9% recovery rate threatens government support to needy bright students
Kampala, Uganda | MUBATSI ASINJA HABATI | Maurice Muhindo was excited to get a study loan from the Government of Uganda to finance his degree in secondary education at university under the Higher Education Students’ Financing Board. Muhindo was even happier when he became the first member of his family to get a university degree. Although his one-year loan payment grace period ended in 2019, Muhindo’s debt remains.
“I am struggling to pay back the Shs6.5 million loan given that the private secondary school where I teach does not pay me that much. The outbreak of Covid-19 pandemic which left schools closed for nearly two years has only made it worse. I hope the government will understand my situation in paying back this loan,” says Muhindo.
At the age of 26, Muhindo is among the 12,000 Ugandan students that have benefited from the students’ loan scheme since it was launched in 2014. The loan scheme which is managed by the Higher Education Students’ Financing Board (HESFB) on behalf of Government finances the education of needy but bright students pursuing science-related degrees, diplomas and selected certificate courses at 11 public universities, 11 private chartered universities and some higher institutions of learning.
Since 2014, the budget allocated to HESFB has averaged Shs5 billion per financial year yet the number of applicants who want to benefit from the loan scheme keep surging. As a result, each time the leaders of the Higher Education Students’ Financing Board (HESFB) appear before parliament they ask for more funding.
In 2018, the board asked the parliamentary Education Committee to increase its funding. By then the HESFB executive director told MPs that his board had planned to take on 3,000 new students in 2019 but only Shs4.34 billion had been allocated in the proposed budget leaving a funding gap of Shs8 billion.
“The Board recommends that Government increases funding to the Students’ Loan Scheme to enable it to double the number of Loan beneficiaries annually for the next three years. For financial year 2018/2019, we propose to take on at least 3,000 new students and double the number in the subsequent year’s thereafter,” said Michael Wanyama, the HESFB executive director then told legislators.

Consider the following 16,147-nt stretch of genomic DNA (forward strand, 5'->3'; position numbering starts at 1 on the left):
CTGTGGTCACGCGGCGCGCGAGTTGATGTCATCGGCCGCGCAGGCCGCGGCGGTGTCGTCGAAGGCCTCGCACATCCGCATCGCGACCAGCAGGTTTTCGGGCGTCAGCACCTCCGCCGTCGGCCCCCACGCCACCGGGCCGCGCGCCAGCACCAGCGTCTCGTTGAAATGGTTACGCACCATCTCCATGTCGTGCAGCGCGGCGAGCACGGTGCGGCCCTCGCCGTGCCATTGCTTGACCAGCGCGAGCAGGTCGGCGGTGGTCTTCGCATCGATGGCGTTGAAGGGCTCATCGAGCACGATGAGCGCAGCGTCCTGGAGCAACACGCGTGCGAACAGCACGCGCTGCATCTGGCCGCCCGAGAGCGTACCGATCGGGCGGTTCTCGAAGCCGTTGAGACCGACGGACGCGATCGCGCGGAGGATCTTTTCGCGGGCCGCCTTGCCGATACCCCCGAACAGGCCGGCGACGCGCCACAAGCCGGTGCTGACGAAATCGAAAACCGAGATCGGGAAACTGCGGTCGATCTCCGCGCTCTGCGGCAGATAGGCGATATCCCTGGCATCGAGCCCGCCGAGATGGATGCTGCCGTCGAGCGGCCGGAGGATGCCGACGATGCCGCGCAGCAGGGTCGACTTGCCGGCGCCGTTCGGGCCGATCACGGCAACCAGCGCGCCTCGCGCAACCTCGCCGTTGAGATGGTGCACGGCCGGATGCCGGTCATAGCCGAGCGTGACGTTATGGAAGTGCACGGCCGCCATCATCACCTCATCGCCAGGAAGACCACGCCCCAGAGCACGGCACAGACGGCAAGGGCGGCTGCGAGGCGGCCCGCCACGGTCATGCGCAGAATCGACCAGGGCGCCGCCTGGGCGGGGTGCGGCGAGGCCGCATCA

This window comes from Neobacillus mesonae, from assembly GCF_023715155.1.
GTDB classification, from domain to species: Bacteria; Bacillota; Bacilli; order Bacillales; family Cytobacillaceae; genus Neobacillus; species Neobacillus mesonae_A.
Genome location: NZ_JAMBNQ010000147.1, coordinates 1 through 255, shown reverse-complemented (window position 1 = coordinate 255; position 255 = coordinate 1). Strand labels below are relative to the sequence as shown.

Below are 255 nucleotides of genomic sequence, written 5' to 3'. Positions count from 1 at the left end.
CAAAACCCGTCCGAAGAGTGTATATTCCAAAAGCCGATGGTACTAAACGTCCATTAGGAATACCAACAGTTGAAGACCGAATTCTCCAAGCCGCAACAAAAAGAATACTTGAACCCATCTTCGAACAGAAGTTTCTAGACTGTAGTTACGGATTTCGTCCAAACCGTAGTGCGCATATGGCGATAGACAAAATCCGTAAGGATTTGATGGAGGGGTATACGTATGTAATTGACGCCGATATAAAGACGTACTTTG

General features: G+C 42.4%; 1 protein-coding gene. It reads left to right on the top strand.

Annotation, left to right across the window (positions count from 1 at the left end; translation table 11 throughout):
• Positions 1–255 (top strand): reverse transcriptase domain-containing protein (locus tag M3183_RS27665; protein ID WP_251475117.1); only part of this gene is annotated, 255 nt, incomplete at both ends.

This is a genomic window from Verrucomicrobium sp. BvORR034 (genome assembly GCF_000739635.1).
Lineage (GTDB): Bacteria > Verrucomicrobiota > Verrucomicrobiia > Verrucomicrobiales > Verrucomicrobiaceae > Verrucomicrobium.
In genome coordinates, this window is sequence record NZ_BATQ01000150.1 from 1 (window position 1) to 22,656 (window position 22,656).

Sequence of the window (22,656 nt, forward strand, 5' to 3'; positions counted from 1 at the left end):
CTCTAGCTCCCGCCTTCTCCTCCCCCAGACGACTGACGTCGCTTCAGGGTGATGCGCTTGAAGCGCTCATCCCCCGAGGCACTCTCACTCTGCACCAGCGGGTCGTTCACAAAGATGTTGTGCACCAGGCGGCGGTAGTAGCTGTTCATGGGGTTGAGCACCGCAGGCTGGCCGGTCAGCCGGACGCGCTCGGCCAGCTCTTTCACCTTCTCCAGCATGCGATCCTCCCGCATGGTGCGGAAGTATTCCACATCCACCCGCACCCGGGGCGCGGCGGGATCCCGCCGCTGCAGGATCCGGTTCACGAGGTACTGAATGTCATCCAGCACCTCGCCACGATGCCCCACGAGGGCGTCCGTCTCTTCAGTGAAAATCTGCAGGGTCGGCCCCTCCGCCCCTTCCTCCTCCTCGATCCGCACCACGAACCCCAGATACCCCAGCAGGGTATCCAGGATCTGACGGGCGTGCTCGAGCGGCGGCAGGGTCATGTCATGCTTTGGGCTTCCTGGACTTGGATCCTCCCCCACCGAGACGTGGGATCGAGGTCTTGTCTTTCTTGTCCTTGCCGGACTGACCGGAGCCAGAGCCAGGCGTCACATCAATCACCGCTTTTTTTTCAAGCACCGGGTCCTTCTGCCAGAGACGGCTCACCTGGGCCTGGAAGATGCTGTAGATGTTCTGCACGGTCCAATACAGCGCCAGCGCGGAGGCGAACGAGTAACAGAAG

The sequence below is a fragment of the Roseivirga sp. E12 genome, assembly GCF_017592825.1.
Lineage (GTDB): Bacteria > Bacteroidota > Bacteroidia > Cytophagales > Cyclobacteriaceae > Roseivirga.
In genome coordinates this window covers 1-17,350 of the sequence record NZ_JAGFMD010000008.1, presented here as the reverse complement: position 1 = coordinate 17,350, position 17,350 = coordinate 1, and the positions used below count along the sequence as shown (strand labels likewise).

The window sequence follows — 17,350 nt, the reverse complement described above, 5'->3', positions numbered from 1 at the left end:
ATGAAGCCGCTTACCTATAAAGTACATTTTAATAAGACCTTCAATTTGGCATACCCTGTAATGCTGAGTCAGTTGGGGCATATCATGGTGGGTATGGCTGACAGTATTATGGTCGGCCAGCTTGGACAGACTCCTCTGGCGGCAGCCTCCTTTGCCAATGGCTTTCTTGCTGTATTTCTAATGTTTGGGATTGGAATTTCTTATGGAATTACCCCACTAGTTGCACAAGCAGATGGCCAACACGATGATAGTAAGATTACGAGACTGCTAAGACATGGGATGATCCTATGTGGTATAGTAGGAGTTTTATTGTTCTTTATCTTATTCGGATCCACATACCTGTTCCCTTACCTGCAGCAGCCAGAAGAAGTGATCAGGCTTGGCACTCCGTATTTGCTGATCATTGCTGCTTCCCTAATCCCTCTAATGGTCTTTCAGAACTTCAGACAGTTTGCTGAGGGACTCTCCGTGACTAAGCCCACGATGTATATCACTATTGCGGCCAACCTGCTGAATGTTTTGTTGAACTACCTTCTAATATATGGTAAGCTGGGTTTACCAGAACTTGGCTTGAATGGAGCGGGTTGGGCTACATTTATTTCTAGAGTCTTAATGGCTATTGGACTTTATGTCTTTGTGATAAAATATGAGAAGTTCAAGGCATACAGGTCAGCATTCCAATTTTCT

Fast forward in 2022, while appearing before the parliament’s education committee, HESFB asked for additional Shs6.64 billion to supplement the Shs5.75 billion allocated to it in the 2022/23 financial year. The reason is to support at least 3000 needy students access higher education through the loan scheme.
With the current funding, the HESFB can only offer loans to 1,419 students leaving out many other deserving students. This year, the board managed to extend loans to 1,530 students because parliament had previously increased its budget by Shs500 million. The extra fund was used to give study loans to 120 students in their final year at various institutions of learning to help them complete their studies.
Because of staggered opening of higher institutions of learning, the board issued loans for students this year in two lots. The first lot awarded 920 students who shared Shs3.8 billion. Some 4,897 students had applied. Lot 2 attracted 1,226 applicants and only 610 students were awarded loans sharing Shs2.25 billion.
“It is without doubt that we need more resources (money) to support the increasing number of applicants,” said Prof. Callisto Locheng, chairperson board for HESFB.
More money needed
According to data from the United Nations cultural Organisation (UNESCO), governments around the world are struggling with the increasing student loan debt, “as the share of college-aged people enrolling in vocational colleges and universities has doubled from 20% to 40% in the past 20 years”. In Uganda, a consolidated Auditor General report for 2021 says “the statistics of students’ beneficiaries from the loan scheme over the last five years indicated that on average only 42% of the qualifying students access the facility.”